Self-Care Won’t Save Us


From Current Affairs: “In a time where people—especially millennials, at whom this particular brand of self-care is aimed—are increasingly talking about their struggles with depression, anxiety and insecurities, it’s no wonder that ‘practicing self-care’ is an appealing prospect, even if it does sometimes seem like a fancy way to say ‘do things you like.’ What is concerning is the way that this advice appears to be perfectly designed to fit in with a society that appears to be the cause of so much of the depression, anxiety, and insecurities. By finding the solution to young people’s mental ill-health […] in do-it-yourself fixes, and putting the burden on the target audience to find a way to cope, the framework of self-care avoids having to think about issues on a societal level. In the world of self-care, mental health is not political, it’s individual. Self-care is mental health care for the neoliberal era. […]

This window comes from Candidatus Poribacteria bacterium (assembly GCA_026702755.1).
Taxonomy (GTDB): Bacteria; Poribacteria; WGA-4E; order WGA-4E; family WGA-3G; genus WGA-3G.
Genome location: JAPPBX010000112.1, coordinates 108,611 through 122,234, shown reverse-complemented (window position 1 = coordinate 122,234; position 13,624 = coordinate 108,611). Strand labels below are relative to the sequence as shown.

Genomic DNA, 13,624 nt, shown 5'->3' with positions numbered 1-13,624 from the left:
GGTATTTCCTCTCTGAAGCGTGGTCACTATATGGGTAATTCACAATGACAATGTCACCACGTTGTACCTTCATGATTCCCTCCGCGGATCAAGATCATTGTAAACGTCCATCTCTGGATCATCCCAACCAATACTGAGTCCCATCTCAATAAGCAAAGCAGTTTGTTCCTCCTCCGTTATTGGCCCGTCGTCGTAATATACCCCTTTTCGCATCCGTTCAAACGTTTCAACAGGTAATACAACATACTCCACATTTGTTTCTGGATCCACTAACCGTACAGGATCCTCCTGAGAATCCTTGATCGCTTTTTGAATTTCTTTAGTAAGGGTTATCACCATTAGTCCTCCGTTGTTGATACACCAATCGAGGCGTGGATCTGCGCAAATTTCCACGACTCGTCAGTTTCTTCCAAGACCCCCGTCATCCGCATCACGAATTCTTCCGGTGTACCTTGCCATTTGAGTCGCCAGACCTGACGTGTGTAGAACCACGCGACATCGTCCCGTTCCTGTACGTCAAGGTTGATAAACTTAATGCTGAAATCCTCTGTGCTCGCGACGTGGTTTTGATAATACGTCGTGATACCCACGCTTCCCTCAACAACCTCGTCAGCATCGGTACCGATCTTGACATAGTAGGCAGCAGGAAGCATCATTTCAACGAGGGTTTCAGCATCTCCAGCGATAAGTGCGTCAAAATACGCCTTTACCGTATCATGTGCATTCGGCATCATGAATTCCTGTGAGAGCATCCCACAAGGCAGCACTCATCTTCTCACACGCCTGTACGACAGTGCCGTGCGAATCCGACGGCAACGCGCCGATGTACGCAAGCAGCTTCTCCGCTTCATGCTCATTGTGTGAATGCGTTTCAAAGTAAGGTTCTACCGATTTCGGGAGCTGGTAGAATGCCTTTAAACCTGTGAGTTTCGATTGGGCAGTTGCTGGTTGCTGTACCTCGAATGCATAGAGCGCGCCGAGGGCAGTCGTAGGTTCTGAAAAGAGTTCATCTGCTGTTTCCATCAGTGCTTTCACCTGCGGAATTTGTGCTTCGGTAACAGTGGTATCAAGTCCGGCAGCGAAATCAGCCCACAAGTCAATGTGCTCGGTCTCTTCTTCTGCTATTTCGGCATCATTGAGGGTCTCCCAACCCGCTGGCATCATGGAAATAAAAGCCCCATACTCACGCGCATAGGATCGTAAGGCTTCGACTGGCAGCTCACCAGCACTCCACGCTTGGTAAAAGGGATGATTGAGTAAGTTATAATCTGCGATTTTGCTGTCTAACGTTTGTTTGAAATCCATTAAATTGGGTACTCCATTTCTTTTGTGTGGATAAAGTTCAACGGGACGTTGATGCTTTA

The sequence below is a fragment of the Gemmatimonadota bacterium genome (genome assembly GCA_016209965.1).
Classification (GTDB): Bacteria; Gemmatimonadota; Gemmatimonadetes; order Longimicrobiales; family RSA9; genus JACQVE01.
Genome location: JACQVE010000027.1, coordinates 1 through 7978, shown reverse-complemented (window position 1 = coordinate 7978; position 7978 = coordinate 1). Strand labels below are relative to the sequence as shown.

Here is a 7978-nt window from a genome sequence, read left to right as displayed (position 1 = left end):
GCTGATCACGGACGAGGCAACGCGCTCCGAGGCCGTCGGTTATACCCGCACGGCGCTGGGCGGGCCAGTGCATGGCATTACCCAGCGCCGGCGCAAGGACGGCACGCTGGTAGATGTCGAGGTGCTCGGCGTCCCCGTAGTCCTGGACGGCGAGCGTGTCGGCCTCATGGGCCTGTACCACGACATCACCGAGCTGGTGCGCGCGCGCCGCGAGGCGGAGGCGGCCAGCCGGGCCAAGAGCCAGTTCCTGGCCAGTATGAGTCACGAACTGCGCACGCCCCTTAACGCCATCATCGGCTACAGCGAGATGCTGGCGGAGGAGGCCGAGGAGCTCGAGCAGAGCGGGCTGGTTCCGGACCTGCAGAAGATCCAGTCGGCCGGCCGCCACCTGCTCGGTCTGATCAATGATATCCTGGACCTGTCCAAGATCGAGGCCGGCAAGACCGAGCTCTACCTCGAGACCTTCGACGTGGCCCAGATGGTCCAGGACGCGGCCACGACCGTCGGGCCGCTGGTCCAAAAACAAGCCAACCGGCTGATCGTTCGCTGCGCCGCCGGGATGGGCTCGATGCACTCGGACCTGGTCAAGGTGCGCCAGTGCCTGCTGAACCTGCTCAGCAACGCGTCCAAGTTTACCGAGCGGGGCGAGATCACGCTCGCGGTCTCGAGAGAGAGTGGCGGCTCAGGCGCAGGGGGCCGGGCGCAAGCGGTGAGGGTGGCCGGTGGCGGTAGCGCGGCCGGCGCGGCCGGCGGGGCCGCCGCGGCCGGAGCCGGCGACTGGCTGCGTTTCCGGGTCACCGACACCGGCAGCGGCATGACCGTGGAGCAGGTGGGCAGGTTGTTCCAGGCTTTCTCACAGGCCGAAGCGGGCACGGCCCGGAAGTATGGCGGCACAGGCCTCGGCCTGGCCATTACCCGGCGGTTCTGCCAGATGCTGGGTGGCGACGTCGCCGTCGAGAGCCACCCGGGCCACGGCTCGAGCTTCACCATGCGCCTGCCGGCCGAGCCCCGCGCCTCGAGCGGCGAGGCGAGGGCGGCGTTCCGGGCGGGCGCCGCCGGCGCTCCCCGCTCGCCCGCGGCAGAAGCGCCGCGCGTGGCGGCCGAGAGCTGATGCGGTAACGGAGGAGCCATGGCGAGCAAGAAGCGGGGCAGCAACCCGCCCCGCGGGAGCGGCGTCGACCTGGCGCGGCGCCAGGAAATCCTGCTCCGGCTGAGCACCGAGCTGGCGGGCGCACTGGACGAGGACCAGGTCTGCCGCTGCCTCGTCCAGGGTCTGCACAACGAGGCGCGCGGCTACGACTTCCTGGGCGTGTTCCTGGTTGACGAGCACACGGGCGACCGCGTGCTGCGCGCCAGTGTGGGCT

Funding cuts are in fashion across a plethora of Western countries, both to healthcare and to other services that indirectly affect our health, especially the health of people who need additional support to lead the lives they wish to live, or even just to survive. The rhetoric around self-care is flattering but flattening, treating its audience as though the solution to their problems is believing in themselves and investing in themselves. This picture glosses over the question of what happens when society does not believe or invest in us.”

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  1. Besides, if you practiced real self-care, the individuals recommending you do all these odd social things would be trying to get you to commit yourself because you have these bizarre notions about your diet, exercise and consuming “dangerous” nutritional supplements.

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